Colon Cancer Screening

Although colorectal cancer is the third most common cancer in the United States, it is also one of the most preventable and treatable cancers.

Colon cancer screening can be used to help find cancer early when it's easier to treat.

Colonoscopy 

The most common screening test to look for problems or changes in your bowel is a colonoscopy. Using a flexible tube with a light and tiny camera on one end, your doctor can look inside your large intestine or colon for any abnormalities or to remove polyps - abnormal precancerous growths. 

Regular screening is recommended for:

  • Those age 50 and older
  • Those with a family history of polyps or colon cancer
  • African Americans age 45 and older

Colonoscopy is the best test for finding precancerous polyps and the only test that lets your doctor remove polyps during the exam. 

Colorectal Cancer Screening Guidelines 

Depending on your risk factors, your provider will recommend the screening that's best for you.

Average Risk

If you have never had polyps or cancer, you should begin screening at age 50.

Recommended Tests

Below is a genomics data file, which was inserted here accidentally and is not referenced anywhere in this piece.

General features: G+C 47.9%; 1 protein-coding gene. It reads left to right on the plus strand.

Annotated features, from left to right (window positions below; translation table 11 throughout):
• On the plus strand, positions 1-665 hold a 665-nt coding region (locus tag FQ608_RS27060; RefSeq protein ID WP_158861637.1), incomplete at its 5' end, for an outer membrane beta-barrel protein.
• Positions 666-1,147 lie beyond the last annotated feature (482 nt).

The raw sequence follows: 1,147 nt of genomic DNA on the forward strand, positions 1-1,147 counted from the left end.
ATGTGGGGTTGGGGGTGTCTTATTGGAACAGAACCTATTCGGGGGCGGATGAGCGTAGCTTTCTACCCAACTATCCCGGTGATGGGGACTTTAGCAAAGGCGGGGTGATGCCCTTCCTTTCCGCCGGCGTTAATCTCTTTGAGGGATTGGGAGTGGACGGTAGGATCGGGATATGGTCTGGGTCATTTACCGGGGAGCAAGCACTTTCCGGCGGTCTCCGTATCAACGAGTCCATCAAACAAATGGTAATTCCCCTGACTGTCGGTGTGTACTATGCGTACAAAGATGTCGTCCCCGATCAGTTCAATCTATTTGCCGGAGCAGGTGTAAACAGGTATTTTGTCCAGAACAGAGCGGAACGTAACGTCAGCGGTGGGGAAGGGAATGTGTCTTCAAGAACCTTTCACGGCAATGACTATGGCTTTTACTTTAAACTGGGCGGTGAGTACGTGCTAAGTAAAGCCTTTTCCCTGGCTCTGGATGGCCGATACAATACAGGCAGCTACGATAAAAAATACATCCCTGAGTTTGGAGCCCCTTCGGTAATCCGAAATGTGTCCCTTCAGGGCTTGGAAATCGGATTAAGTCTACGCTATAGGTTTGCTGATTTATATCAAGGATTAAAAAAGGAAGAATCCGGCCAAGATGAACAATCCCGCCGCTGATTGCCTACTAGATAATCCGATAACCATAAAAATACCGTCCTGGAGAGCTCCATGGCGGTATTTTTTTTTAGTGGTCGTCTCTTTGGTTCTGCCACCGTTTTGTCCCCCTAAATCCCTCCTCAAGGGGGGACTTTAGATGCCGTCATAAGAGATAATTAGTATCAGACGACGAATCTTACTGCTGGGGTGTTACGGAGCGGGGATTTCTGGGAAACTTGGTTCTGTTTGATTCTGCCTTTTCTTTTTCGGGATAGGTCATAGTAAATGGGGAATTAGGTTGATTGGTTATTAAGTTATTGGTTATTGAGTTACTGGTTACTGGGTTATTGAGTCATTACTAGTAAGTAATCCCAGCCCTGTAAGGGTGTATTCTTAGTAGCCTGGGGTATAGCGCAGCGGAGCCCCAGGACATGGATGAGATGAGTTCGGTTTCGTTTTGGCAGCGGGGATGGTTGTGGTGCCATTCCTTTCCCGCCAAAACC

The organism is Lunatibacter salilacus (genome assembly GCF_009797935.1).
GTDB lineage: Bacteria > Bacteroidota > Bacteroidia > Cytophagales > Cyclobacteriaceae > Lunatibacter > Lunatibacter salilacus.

The following tests are preferred:

  • Colonoscopy every 10 years
  • Annual Fecal Immunochemical Test

Other options include:

  • FIT-fecal DNA (Cologuard®) every three years
  • Ct colonography every 5 years
  • Flexible signoidoscopy every 5-10 years

If any of the other tests other than colonoscopy are positive, colonoscopy must be performed as a follow up.

Family History

If you have a history of polyps or cancer in your family, it is recommended that you have a colonoscopy at age 40 or younger.

Recommended Tests

  • Colonoscopy is the only test recommended
  • Depending on details of your family history, your doctor may recommend colonoscopy at an earlier age.

Personal History

If you have ever had colorectal polyps or cancer, further follow up is done with colonoscopy.

Recommended Tests

  • Colonoscopy is the only test established as safe and effective for polyp follow up
  • Your doctor will recommend how often you should have a colonoscopy depending on:
    • Number and size of precancerous polyps
    • The type of precancerous polyps
    • How polyps were removed
    • If you have had colon cancer, your cancer diagnosis and treatment